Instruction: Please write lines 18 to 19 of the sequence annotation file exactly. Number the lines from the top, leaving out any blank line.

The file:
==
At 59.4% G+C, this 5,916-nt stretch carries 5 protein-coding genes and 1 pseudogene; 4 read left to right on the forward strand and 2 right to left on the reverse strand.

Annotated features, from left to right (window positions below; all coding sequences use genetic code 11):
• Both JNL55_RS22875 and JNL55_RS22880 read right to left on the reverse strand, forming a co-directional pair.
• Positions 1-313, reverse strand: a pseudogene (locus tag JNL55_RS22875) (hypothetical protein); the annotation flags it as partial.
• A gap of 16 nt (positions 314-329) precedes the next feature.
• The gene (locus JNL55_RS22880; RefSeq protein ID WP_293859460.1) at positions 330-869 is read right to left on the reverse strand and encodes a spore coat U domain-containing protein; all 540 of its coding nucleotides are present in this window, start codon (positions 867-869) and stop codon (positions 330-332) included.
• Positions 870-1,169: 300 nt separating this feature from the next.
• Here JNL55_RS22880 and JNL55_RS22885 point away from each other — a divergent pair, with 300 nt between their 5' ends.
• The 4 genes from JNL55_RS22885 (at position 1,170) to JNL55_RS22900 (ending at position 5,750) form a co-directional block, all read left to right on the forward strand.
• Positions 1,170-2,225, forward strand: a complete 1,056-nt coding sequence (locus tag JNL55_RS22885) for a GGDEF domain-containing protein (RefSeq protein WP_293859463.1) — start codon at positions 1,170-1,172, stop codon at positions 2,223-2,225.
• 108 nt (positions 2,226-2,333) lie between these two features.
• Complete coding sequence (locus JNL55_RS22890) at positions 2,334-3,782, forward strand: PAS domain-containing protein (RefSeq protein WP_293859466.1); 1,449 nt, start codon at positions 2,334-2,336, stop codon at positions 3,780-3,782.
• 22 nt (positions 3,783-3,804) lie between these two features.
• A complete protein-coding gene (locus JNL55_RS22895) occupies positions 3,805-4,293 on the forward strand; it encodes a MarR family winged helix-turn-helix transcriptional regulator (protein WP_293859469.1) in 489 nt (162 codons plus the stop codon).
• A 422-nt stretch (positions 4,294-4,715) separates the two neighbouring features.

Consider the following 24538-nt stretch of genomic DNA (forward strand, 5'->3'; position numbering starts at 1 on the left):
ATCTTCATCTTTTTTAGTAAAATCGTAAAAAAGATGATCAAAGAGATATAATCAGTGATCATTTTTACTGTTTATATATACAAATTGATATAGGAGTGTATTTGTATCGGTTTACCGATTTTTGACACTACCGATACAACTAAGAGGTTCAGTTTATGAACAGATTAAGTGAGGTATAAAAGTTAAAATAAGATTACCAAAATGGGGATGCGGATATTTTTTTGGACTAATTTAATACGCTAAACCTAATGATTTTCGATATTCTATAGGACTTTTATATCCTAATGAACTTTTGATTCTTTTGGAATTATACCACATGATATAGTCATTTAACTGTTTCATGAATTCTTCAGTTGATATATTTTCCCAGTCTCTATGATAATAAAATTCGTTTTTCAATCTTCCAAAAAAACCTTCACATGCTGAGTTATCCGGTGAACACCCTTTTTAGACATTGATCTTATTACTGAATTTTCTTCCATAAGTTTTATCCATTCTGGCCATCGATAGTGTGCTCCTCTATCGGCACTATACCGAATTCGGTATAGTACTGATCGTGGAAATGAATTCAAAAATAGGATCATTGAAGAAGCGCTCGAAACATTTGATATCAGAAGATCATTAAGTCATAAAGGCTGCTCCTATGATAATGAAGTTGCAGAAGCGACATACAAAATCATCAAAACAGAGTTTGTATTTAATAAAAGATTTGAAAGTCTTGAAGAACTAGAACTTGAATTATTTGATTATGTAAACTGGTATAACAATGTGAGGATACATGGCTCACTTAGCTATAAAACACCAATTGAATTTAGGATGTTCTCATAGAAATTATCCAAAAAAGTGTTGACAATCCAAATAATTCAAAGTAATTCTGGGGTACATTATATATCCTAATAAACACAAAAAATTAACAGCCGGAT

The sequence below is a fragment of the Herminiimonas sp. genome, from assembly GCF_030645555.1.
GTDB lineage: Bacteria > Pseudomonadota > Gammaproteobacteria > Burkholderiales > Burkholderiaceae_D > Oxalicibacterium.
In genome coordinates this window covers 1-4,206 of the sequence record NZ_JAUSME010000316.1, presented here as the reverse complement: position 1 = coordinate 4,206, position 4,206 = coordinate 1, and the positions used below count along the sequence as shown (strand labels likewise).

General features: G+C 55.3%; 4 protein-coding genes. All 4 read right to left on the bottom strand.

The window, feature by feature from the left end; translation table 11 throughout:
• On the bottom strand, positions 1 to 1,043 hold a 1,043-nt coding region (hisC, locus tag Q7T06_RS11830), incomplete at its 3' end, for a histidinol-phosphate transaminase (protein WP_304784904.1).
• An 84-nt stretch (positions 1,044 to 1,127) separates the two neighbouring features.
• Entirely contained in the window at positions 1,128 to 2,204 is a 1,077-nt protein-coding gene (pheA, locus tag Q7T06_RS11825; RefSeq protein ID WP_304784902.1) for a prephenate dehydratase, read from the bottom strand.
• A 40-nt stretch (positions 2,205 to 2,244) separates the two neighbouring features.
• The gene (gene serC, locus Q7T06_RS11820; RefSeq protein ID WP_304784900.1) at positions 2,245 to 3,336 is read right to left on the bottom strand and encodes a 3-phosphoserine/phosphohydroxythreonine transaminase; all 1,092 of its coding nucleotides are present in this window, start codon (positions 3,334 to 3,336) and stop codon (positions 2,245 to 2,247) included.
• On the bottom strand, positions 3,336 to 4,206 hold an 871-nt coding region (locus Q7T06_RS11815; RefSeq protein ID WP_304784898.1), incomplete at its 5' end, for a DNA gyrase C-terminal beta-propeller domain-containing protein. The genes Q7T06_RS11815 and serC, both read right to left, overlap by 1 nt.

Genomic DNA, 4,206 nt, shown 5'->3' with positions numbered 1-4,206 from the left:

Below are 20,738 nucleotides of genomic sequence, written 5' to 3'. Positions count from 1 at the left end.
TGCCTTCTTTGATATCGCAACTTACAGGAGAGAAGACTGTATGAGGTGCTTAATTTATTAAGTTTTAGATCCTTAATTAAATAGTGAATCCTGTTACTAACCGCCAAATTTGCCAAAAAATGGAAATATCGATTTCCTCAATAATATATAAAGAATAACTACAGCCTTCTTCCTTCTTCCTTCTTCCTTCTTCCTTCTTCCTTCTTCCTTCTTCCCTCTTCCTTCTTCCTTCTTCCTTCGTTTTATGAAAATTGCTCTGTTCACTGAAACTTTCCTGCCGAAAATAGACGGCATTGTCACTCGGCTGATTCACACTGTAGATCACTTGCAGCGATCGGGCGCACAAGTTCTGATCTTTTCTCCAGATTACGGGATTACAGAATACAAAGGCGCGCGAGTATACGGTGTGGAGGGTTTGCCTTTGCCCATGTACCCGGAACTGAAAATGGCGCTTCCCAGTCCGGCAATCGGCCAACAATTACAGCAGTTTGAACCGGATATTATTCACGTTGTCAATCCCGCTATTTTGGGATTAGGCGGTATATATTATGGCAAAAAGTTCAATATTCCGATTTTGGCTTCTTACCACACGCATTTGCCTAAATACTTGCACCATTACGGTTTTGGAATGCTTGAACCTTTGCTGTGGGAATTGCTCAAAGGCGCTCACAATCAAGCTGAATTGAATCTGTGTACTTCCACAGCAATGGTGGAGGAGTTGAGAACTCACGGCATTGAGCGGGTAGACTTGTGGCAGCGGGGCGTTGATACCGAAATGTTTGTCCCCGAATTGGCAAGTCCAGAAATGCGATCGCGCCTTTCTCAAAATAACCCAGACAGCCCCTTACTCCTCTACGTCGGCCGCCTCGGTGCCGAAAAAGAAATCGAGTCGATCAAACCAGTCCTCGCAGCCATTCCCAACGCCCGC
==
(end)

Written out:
The sequence below is a fragment of the Herminiimonas sp. genome, from assembly GCF_030645555.1.
GTDB lineage: Bacteria > Pseudomonadota > Gammaproteobacteria > Burkholderiales > Burkholderiaceae_D > Oxalicibacterium.